Direct messaging within a social network and chat applications are usually considered social media, but not always. This is because those messaging systems rely on the social network infrastructure to provide that messaging capability. Some regulatory agencies such as FFIEC mandate that messaging on social media platforms must be considered as social media. Examples of social media messaging are Facebook Messenger or Twitter Direct Messaging.
This can get complicated however. Snapchat is a messaging app that is usually considered “social media” by most people, because it’s…social. However, Snapchat has never really considered itself to be a social media company, just a messaging company. Now, it bills itself as a “camera app” – still not social media.
Email is not considered social media, because it’s private communication and not on a publicly available platform.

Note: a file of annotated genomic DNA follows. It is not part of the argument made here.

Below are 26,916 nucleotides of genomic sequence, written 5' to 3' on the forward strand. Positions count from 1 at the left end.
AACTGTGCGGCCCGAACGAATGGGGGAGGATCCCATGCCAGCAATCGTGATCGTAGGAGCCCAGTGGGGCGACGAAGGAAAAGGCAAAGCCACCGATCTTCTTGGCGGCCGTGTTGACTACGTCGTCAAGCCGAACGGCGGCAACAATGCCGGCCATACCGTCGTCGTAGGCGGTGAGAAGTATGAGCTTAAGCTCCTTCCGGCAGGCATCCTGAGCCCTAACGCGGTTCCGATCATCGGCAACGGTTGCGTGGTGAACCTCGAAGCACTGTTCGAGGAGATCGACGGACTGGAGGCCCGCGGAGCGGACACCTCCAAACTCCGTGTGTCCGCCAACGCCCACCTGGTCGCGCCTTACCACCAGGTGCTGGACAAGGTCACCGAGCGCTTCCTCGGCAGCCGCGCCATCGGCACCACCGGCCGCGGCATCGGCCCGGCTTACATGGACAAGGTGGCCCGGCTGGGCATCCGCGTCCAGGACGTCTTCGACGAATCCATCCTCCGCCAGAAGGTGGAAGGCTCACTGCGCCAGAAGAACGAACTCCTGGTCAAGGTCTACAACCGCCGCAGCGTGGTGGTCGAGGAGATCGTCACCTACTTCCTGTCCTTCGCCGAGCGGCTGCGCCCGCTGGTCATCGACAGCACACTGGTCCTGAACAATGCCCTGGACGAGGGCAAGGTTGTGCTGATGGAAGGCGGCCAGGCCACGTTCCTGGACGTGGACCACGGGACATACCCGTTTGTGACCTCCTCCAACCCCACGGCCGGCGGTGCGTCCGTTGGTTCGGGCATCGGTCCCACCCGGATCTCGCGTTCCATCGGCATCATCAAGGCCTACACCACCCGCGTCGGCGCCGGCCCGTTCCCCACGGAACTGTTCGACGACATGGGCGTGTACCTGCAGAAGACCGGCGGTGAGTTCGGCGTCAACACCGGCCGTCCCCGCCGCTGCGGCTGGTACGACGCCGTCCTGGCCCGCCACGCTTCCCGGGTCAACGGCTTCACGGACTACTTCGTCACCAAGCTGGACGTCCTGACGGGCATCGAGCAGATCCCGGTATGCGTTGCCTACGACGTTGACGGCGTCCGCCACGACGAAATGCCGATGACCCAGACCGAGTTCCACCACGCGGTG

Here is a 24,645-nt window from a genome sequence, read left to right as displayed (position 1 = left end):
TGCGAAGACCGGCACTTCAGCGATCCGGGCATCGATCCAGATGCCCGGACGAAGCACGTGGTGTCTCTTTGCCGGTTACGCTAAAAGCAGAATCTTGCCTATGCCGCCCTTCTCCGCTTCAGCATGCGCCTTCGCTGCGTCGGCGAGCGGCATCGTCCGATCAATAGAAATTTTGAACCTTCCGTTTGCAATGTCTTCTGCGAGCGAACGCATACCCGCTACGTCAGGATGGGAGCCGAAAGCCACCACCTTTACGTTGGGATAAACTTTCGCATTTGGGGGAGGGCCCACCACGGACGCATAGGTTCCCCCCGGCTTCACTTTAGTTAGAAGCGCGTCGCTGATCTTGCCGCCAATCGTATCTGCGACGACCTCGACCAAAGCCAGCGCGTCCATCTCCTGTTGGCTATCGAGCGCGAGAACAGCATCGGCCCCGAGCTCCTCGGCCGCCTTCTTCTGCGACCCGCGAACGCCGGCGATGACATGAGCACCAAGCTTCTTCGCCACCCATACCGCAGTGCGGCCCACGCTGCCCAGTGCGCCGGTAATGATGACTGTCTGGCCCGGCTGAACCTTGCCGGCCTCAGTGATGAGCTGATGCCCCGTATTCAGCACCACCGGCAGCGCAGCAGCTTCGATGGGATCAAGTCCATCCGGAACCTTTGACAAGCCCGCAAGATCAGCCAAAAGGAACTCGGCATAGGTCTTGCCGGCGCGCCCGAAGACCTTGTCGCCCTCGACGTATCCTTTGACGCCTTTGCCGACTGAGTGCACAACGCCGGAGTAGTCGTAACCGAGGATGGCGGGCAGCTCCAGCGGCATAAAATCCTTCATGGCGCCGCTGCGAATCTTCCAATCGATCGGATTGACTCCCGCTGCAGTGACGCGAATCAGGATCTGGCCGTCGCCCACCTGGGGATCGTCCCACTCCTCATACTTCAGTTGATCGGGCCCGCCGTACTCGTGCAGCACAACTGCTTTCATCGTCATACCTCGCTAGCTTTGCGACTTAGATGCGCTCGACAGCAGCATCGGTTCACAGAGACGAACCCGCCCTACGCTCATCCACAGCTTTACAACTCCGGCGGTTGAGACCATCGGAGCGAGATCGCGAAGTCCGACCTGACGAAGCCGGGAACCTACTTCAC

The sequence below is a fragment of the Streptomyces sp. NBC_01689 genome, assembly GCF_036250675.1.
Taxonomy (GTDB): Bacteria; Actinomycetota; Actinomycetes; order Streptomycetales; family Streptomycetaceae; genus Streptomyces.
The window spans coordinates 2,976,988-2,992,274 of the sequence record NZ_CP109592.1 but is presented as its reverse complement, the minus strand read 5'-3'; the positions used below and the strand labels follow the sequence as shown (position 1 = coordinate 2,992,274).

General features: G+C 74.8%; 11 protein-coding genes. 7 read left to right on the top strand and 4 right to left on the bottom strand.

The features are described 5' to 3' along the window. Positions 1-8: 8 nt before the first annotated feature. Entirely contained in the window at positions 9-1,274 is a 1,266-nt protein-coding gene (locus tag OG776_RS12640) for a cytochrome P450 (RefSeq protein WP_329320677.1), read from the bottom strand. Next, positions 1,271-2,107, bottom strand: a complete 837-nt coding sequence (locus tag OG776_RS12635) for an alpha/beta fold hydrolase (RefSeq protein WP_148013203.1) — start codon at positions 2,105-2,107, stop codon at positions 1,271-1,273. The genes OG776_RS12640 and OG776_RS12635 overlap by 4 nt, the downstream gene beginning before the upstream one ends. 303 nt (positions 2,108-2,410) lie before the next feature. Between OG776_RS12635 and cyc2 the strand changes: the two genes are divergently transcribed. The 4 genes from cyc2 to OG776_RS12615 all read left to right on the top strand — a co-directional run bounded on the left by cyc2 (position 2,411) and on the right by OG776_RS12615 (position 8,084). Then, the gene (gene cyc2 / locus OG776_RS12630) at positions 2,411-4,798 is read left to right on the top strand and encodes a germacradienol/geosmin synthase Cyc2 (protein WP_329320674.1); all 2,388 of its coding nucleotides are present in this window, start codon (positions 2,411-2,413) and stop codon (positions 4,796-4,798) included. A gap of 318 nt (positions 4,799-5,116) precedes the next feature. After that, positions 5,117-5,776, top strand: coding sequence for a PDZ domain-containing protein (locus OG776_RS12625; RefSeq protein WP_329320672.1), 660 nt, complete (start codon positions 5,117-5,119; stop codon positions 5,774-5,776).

And finally, here’s our definition for social media. Feel free to use this in your own social media policy or elsewhere as needed.
Social media are online platforms or web applications with interactive capabilities or features that allow people and companies to engage with and communicate with each other.
Engagement can take the form of liking, sharing, commenting, posting or collaborating in a community, tagging, blogging, live-streaming, posting testimonials or recommendations, or giving ratings and reviews.
Messaging within a social media platform is also considered as social media.